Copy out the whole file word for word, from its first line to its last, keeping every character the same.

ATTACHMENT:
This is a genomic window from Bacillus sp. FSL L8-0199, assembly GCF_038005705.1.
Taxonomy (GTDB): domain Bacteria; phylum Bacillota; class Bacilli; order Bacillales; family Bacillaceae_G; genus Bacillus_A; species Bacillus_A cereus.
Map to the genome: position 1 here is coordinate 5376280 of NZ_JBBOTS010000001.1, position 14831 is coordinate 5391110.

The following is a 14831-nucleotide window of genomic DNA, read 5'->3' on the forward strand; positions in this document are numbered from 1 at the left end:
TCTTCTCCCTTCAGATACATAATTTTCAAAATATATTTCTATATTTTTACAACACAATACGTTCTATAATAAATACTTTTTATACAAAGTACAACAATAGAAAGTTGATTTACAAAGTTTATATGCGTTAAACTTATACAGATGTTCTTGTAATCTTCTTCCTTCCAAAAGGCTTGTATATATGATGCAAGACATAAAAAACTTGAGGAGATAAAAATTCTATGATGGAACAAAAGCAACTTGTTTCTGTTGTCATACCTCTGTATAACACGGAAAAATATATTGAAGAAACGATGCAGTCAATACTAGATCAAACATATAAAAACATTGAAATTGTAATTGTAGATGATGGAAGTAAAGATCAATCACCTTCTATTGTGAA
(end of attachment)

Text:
This is a genomic window from Bacillus sp. FSL L8-0199, assembly GCF_038005705.1.
Taxonomy (GTDB): domain Bacteria; phylum Bacillota; class Bacilli; order Bacillales; family Bacillaceae_G; genus Bacillus_A; species Bacillus_A cereus.
Map to the genome: position 1 here is coordinate 5376280 of NZ_JBBOTS010000001.1, position 14831 is coordinate 5391110.

The following is a 14831-nucleotide window of genomic DNA, read 5'->3' on the forward strand; positions in this document are numbered from 1 at the left end:
TCTTCTCCCTTCAGATACATAATTTTCAAAATATATTTCTATATTTTTACAACACAATACGTTCTATAATAAATACTTTTTATACAAAGTACAACAATAGAAAGTTGATTTACAAAGTTTATATGCGTTAAACTTATACAGATGTTCTTGTAATCTTCTTCCTTCCAAAAGGCTTGTATATATGATGCAAGACATAAAAAACTTGAGGAGATAAAAATTCTATGATGGAACAAAAGCAACTTGTTTCTGTTGTCATACCTCTGTATAACACGGAAAAATATATTGAAGAAACGATGCAGTCAATACTAGATCAAACATATAAAAACATTGAAATTGTAATTGTAGATGATGGAAGTAAAGATCAATCACCTTCTATTGTGAA